Progressives like Corren love government because it has a monopoly on coercive power over its citizenry. They yearn to control the government so that they can simply mandate their preferred results. But unless the Progressive-controlled state is able to seal off its borders, Corren's "livable wage" policy would drive out high-wage firms competing in a national market, taking their jobs, capital, profits, tax payments, and productive and entrepreneurial people with them. The certain result would be a high-cost, all-service Vermont economy, and a retail and service boom just across our borders.

There is really no workable alternative to the traditional demand and supply policy prescriptions: creating a favorable free market climate for economic growth and wealth creation, and investing in a work force able to seize the opportunities that a growing economy offers, both as workers and entrepreneurs. The Livable Wage advocates may wish they could just use government power to order employers to pay higher wages; but if they were ever able to do so, the result would be "livable wages" for a few, and an economic catastrophe for all.

Nobody Cares About Her
May 1999

Vermont is enjoying the strongest labor market in living memory. Many employers are begging for even marginally qualified employees who are honest, show up for work on time, and have minimal literacy skills. As a result, many unskilled workers, notably young people, have earned a firm grip on the bottom rung of the ladder that leads upward to middle class economic success.

In response to this situation, the Vermont legislature has conceived a remarkable policy initiative to price unskilled beginning workers out of the labor market. It's called raising the minimum wage.

The Senate-passed bill (S. 139) declares that no business in Vermont can employ anyone whose labor is not productive enough to earn $5.50 an hour this year, and $5.75 an hour next year. The House version decrees $5.75 an hour this year. And that's just for openers. Both versions include the creation of a "Livable Wage Rate Study Committee." This new body will conduct extensive research to find out, among many other things, how mandated pay scales can be increased even further.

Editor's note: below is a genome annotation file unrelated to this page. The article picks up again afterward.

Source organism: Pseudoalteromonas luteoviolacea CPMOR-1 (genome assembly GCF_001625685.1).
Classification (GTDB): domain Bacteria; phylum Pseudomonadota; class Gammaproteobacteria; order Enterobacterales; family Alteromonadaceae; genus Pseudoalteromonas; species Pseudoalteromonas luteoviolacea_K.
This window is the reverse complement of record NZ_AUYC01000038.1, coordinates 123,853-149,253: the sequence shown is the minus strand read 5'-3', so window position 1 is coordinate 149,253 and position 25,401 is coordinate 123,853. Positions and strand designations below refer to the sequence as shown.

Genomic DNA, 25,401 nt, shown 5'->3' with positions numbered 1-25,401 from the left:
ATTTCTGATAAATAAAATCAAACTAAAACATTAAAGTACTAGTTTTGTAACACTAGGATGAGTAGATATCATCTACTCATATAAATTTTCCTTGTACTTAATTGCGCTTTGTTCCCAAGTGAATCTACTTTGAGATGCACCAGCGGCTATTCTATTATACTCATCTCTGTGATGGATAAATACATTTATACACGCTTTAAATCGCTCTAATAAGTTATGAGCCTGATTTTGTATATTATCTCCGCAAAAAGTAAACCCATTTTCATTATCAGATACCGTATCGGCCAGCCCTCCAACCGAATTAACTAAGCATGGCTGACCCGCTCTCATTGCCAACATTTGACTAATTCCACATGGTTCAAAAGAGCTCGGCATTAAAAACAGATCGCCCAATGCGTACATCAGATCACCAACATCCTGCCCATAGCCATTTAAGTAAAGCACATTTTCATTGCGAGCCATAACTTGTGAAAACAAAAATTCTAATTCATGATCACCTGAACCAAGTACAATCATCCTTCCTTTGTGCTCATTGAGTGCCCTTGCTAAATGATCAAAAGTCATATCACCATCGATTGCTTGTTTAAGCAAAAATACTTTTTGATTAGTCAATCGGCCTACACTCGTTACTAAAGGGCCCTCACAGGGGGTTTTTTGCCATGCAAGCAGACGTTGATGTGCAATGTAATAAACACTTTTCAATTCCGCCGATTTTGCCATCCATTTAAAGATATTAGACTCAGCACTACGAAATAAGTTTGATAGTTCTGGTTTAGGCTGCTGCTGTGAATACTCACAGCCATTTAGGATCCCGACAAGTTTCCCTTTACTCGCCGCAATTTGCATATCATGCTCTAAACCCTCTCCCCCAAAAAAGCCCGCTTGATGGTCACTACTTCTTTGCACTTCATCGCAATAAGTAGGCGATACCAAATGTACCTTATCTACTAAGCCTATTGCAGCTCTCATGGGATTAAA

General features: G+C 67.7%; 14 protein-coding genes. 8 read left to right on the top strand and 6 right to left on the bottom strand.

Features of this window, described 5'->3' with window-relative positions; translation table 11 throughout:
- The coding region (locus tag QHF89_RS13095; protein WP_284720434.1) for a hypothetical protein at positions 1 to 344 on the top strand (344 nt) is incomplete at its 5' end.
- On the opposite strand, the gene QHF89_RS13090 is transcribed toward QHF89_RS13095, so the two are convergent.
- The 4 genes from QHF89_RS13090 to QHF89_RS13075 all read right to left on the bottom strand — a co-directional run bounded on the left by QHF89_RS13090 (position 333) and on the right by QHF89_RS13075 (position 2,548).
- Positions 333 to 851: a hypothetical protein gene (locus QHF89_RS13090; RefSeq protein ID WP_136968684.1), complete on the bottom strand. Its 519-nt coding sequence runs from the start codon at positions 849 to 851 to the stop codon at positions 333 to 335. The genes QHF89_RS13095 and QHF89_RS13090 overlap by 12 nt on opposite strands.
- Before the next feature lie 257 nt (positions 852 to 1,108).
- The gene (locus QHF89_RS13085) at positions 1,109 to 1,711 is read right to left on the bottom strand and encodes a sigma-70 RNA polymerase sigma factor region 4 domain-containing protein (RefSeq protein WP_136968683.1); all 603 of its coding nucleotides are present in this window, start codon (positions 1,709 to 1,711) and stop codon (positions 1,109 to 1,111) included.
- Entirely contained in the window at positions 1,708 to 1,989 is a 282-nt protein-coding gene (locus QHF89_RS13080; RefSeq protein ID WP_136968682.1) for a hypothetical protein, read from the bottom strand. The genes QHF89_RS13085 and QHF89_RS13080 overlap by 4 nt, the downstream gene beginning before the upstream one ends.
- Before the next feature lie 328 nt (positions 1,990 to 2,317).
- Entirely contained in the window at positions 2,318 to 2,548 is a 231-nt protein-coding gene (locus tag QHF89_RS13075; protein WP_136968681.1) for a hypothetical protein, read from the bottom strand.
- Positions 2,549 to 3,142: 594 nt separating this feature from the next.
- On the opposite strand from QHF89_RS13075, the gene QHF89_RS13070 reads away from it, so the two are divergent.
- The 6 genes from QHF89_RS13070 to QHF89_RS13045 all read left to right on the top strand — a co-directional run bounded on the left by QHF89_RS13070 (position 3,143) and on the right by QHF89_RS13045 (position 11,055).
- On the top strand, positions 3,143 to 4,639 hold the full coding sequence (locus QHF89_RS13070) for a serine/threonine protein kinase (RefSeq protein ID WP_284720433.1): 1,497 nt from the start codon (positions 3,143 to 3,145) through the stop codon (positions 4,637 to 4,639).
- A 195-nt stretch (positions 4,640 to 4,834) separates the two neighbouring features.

Well, why not just force employers to pay whatever wage the legislators think would make their workers happy and prosperous? The minimum wage advocates are at least faintly aware that mandating higher labor costs will put Vermont employers who compete in a national or global market at a serious competitive disadvantage. So the bill charges the study committee with concocting some kind of tax credit scheme to compensate the businesses made non-competitive by the legislatively mandated increased wages. Who will be paying for this compensation?

Taxpayers, because every tax credit handed out by the legislature requires other taxpayers to make up the like amount. This is another excellent example of how one costly policy mistake leads to another. This effect can also be observed in Act 60 and Yugoslavia.

The minimum wage hike passed the Senate 30-0 and the House 137-4. The liberals voted to raise the minimum wage, all the while weeping over the low wage worker who needs (but is not initially skilled enough to earn) higher wages. Pro-business legislators voted to raise the minimum wage, all the while fighting to include a taxpayer bailout for small businesses that will be competitively crippled.

The steadily increasing minimum wage ensures that businesses which rely on low skilled employees will avoid Vermont, or if they are already here, will consider leaving Vermont, or turning to automation to reduce their labor force and thus their labor costs. (A sizable fraction of the legislature views this effect as a good thing, because "Vermont doesn't need that kind of employers anyway.")

Businesses which rely on entry level employees and cannot relocate will pass the higher labor costs on in what amounts to a hidden tax on every Whopper and Big Mac. Even businesses which pay well above today's minimum wage will look with growing apprehension at a legislature dominated by politicians excited by the prospect of mandating on every employer what the government thinks is a "livable wage" .

Does the higher minimum wage actually help the poor? Economist David Neumark of Michigan State University recently published the results of an extensive new study on this subject. "When we began our research," he writes, "we expected that the results would probably show some beneficial effects in reducing poverty... The conclusion we reached on the question of whether minimum wage increases help poor and low- income families is a fairly resounding No. Minimum wages instead appear to increase the proportion of families that are poor or near poor." There are probably very few legislators in Montpelier - quite possibly none at all - who are familiar with the Neumark or any other of the many economic studies on this question.

Perhaps the most tragic part of this regrettable act is that nobody is speaking for the young low-skilled worker willing to start at $5.25 an hour and prove herself. Thanks to the supposed "friends of the poor" in Montpelier, at the next economic downturn, if not sooner, she'll be out of a job, out of opportunity, and out of hope. Stanford economist Thomas Sowell, who grew up black and poor, knows well that an above-market mandated wage is the death of opportunity, especially for young blacks emerging from pathetic inner city public high schools. That's why he has termed minimum wage increases "economic insanity and social callousness masquerading as compassion."